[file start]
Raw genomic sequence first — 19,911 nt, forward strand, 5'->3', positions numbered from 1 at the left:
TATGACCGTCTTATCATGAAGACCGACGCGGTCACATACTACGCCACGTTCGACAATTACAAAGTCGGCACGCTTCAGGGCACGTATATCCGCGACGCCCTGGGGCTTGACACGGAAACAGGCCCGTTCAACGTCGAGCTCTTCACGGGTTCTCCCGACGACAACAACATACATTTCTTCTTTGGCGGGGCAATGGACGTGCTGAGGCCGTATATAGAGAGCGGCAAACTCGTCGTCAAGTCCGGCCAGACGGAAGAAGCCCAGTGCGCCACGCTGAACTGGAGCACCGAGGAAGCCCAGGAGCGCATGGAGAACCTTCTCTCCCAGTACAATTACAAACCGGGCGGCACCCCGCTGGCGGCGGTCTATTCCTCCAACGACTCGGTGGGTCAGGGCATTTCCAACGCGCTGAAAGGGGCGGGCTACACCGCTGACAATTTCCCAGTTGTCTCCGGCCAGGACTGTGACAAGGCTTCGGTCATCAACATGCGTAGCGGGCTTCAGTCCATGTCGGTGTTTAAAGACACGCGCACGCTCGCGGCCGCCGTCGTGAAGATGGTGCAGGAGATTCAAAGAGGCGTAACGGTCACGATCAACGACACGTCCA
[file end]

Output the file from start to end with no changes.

Raw genomic sequence first — 19,911 nt, forward strand, 5'->3', positions numbered from 1 at the left:
TATGACCGTCTTATCATGAAGACCGACGCGGTCACATACTACGCCACGTTCGACAATTACAAAGTCGGCACGCTTCAGGGCACGTATATCCGCGACGCCCTGGGGCTTGACACGGAAACAGGCCCGTTCAACGTCGAGCTCTTCACGGGTTCTCCCGACGACAACAACATACATTTCTTCTTTGGCGGGGCAATGGACGTGCTGAGGCCGTATATAGAGAGCGGCAAACTCGTCGTCAAGTCCGGCCAGACGGAAGAAGCCCAGTGCGCCACGCTGAACTGGAGCACCGAGGAAGCCCAGGAGCGCATGGAGAACCTTCTCTCCCAGTACAATTACAAACCGGGCGGCACCCCGCTGGCGGCGGTCTATTCCTCCAACGACTCGGTGGGTCAGGGCATTTCCAACGCGCTGAAAGGGGCGGGCTACACCGCTGACAATTTCCCAGTTGTCTCCGGCCAGGACTGTGACAAGGCTTCGGTCATCAACATGCGTAGCGGGCTTCAGTCCATGTCGGTGTTTAAAGACACGCGCACGCTCGCGGCCGCCGTCGTGAAGATGGTGCAGGAGATTCAAAGAGGCGTAACGGTCACGATCAACGACACGTCCA